The Middle East reinsurance market for oil-and-gas business underwent a process of change throughout 2018 and beginning of 2019, with many reinsurers refocusing their appetite towards risks of this nature as a consequence of poor underwriting results in the sector regionally, according to Willis Towers Watson (WTW).
These regional results, compounded by insurers’ wider natural catastrophe experience further afield, has impacted what has been a competitive marketplace for a number of years, said Mr Will Peilow, MEA regional leader, downstream natural resources GB in WTW’s Energy Market Review 2019.
As with other regional marketing hubs, the general shift away from market softening and tighter underwriting discipline has become a dominant feature of the Middle East reinsurance market. However, the region still remains a key reinsurance marketplace, he stated.
Reinsurers and reinsurer branches in runoff in the region
A number of reinsurance branches across the DIFC and wider Middle East have refocused their efforts back to centre in terms of underwriting authority following a number of high-profile energy losses in the region and a general change in attitude toward the P&C and energy appetite in the region.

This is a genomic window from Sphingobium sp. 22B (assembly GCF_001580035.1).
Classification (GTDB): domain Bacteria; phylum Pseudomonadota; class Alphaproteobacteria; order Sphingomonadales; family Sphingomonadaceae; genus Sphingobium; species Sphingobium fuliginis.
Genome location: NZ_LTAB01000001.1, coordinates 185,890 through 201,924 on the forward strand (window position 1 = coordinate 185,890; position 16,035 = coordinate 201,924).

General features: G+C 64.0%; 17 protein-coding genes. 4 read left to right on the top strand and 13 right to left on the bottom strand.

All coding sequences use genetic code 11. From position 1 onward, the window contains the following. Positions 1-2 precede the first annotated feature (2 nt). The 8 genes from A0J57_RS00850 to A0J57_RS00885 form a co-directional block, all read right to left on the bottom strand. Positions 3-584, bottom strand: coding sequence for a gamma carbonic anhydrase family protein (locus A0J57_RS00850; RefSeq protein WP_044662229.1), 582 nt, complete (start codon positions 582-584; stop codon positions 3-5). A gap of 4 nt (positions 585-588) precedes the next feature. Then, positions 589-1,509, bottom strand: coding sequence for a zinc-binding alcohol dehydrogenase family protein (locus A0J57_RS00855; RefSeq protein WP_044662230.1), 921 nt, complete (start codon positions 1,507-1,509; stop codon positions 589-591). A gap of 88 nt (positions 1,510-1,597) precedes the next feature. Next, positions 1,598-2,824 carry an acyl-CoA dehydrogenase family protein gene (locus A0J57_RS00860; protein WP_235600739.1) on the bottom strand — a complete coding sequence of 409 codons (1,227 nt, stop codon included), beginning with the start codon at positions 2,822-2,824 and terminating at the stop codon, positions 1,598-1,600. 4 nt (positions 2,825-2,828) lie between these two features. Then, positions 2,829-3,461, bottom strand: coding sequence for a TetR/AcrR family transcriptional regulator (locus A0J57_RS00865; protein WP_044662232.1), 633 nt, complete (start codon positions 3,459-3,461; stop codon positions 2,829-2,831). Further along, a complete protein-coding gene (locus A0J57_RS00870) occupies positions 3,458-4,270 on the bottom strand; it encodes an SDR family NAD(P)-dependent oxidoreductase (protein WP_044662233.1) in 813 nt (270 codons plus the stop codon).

Reinsurers and reinsurer branches in runoff in the region include but are not limited to HDI Bahrain branch, Aspen Re DIFC, PartnerRe DIFC, Qatar Re DIFC and Lloyd’s Talbot DIFC. However, the region has been bolstered by ratings movements for reinsurers, including Trust Re and Arig.
Whilst new capacity has entered the fold, including Berkshire Hathaway Specialty Insurance (BHSI) in Dubai, retrenchment of energy capacity from the region has taken place to a degree with the reinsurers mentioned above participating widely on energy risks in the region. This has led to brokers having to actively replace double-digit percentage of incumbent capacity.
Added to the exit of capacity from the region, for the capacity which remains (which still remains a key reinsurance marketing hub) there exists a more selective underwriting approach amongst the reinsurers and in some cases authority for the energy sector sitting within head office rather than branches in the Middle East and further afield. This results in risks being referred from branch underwriters to their respective levels of authority in London, Europe or the US.
Risk quality remains a key theme in this marketplace, where increasingly, detailed underwriting information, not limited to up-to-date risk engineering, and an active risk recommendation strategy focused towards progression of recommendations amongst clients, have become a prerequisite for underwriters to view risks from this sector positively.
All these factors put a greater onus on brokers and clients in terms of the access point for reinsurance capacity, be it regionally through the DIFC and Middle East market or through traditional marketplaces such as London. M